Where a divine mystery exists no single explanation will satisfy all of our questions. In the previous post I cited the tension that arises when a Christian believes the biblical accounts of miracles even as he stares into the miracle vacuum of his personal experience. In response, I consider Jesus’ interaction with miracle seekers in John 6. I won’t rehearse the story but would encourage you to (re-)read for yourself. The observations that follow aren’t intended as a definitive solution for the tension but I find them helpful:
1) Seeking Jesus is more important than seeing a miracle (Jn 6:2, 26). A miracle is never an end in itself but a sign that points to something bigger: God’s glory. Interestingly, John frames his entire gospel by Jesus’ miracles precisely so that in seeing a miracle the reader will turn in faith to seek Jesus (Jn 20:30-31). But on this point we should also note that Jesus seems to teach that miracle-driven faith should give way to word-driven faith (Jn 6:63; 14:11). That is, Jesus would have us understand that our faith is to stand on the authority of his word.
2) Asking for a miracle may not arise from our faith but from our flesh (Jn 6:26-27). Oh, the deceitfulness of the human heart. Not everything is as it appears. John narrates that “a great multitude was following [Jesus] because they were seeing the signs which he was performing…” (6:2); but Jesus asserts “you seek me not because you saw signs but because you ate of the loaves and were filled” (6:26). On the face of it John and Jesus appear to be at odds in their assessment of the situation. But I think the context shows that John narrates the events (6:2) while Jesus explains the events (6:26). That is, people followed Jesus because they saw miracles but not because they wanted what those miracles pointed to. They saw five thousand fed and sought the miracle of satiation rather than the miracle of salvation (6:27, 35-36, 58).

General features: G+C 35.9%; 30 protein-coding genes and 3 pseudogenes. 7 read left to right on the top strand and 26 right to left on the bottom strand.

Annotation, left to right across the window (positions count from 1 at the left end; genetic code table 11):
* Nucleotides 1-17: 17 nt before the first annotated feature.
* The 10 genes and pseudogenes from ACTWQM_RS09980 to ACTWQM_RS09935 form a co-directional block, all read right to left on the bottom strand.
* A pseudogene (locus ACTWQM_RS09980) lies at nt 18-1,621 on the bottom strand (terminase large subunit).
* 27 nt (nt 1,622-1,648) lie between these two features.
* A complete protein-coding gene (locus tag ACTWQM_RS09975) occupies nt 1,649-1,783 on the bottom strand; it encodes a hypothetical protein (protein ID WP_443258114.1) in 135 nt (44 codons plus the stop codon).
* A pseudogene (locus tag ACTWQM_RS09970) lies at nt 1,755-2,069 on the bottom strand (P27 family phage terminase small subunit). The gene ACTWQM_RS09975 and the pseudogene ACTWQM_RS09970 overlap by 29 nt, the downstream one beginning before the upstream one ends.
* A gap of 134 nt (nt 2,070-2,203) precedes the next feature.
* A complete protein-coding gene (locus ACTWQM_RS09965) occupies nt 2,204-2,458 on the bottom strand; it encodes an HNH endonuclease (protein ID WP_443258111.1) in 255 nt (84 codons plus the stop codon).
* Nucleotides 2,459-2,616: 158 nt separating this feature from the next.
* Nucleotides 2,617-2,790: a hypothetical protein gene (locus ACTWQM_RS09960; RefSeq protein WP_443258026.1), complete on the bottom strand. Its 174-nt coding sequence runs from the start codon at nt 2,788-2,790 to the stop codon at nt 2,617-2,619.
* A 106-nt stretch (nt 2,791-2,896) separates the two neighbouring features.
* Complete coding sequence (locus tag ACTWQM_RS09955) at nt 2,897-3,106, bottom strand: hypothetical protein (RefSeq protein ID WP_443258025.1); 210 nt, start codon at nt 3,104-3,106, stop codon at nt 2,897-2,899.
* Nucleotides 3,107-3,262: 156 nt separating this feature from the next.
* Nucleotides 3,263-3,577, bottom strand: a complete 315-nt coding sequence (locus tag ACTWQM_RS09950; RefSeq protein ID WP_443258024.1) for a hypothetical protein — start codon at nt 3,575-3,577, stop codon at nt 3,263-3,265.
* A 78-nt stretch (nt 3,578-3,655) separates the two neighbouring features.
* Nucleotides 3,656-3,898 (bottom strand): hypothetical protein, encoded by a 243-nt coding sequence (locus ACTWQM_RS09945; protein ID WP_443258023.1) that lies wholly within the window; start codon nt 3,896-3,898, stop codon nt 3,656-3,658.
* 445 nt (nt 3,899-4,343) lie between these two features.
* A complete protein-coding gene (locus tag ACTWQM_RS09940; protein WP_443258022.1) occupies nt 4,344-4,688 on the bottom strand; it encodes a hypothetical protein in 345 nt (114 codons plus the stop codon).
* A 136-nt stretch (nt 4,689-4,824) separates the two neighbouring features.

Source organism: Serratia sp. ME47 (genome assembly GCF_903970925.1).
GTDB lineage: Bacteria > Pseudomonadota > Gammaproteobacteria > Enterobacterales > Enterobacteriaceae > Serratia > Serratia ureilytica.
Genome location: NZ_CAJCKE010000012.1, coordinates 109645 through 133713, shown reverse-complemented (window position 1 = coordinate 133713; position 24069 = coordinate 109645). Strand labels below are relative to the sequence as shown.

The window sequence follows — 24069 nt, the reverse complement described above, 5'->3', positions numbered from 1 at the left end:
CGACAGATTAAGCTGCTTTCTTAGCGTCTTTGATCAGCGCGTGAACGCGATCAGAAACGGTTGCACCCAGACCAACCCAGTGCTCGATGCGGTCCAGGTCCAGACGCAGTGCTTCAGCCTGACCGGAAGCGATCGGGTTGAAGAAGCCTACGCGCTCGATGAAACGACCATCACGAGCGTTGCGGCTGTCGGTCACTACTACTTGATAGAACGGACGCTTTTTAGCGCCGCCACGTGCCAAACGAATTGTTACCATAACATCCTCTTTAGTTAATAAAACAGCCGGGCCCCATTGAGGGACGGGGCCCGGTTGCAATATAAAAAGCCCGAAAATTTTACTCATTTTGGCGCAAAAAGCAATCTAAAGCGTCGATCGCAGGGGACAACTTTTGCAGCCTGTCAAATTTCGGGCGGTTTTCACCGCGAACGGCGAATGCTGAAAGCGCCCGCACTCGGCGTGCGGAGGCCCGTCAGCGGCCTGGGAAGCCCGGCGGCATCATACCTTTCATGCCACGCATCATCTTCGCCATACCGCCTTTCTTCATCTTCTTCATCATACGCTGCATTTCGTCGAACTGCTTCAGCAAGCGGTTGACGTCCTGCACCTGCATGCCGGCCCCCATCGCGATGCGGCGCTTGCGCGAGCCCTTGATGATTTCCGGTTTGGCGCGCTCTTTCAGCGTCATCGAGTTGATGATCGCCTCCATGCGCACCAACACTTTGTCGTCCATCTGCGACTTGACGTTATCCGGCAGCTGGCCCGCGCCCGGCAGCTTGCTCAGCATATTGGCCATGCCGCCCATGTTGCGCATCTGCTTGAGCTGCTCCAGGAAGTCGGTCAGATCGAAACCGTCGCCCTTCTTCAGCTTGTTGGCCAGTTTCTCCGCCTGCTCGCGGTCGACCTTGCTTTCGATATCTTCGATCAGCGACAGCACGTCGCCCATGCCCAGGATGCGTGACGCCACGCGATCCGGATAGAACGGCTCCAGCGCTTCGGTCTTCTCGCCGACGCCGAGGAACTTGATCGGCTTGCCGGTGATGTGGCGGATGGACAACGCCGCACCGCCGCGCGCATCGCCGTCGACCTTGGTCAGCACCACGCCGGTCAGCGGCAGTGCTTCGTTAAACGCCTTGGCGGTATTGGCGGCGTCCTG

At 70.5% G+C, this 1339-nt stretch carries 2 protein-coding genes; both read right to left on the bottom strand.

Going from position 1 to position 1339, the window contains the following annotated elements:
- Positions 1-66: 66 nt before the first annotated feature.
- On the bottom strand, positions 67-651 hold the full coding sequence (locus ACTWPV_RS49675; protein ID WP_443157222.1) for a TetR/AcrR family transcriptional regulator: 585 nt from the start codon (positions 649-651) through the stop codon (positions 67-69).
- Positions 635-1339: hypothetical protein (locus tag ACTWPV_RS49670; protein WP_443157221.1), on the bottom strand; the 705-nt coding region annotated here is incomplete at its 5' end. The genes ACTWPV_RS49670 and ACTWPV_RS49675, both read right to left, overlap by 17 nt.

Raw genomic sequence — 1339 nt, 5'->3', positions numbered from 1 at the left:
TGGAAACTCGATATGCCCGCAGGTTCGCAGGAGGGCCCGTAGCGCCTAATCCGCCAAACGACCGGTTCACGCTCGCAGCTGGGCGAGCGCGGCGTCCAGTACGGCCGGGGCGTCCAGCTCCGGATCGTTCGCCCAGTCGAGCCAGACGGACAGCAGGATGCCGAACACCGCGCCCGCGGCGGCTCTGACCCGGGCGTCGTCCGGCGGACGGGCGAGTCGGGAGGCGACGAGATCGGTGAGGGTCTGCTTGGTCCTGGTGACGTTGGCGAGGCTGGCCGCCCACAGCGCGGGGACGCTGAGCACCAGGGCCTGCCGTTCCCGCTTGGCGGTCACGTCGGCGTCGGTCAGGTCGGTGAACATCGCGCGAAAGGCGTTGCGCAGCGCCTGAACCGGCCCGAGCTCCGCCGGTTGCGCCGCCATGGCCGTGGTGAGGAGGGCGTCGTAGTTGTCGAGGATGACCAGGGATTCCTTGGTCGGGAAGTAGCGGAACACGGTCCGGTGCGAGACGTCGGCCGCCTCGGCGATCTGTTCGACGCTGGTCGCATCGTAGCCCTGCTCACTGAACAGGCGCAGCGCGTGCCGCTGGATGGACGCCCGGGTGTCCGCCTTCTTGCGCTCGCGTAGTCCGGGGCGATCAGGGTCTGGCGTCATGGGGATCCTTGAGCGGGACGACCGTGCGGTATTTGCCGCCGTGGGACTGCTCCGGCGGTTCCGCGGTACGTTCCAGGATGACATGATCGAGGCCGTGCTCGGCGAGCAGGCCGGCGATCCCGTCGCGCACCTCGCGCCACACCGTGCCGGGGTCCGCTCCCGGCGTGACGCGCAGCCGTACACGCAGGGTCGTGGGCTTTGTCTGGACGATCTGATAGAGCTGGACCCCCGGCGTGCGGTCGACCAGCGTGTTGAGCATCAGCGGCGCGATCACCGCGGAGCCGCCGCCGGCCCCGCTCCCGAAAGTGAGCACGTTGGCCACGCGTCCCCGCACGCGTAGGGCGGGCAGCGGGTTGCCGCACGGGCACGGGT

3) The miracle has already been granted (Jn 6:36-37). Jesus is not guilty of a non sequitur when he transitions from his bread lecture to the assertion that “…you have seen me and yet do not believe. All that the Father gives me will come to me, and whoever comes to me I will never cast out.” In light of the surrounding discourse the point is that the better miracle isn’t giving material food to the physically hungry but in granting spiritual sight to the spiritually blind. Which is the bigger miracle and the greater blessing: looking at bread or looking at Jesus through the eyes of faith (6:40)? That we would ever come to Jesus simply for Jesus is itself a miracle–a sign that the Father has already blessed us beyond comprehension (Eph 1:3ff).
Does this mean that we shouldn’t ask for a miracle? Not at all. Knock, ask, seek. But consider that sometimes our prayers are refused because the request is too small. A greater blessing may just be the reward that follows the disciple who walks by faith and not sight (Jn 20:25-29; 1Pet 1:8-9); who clings to the promise in the absence of fulfillment (Heb 11:6, 13); who sees Jesus by the miracle of new birth and claims that, while wanting to see more, he has seen enough (2Cor 4:6).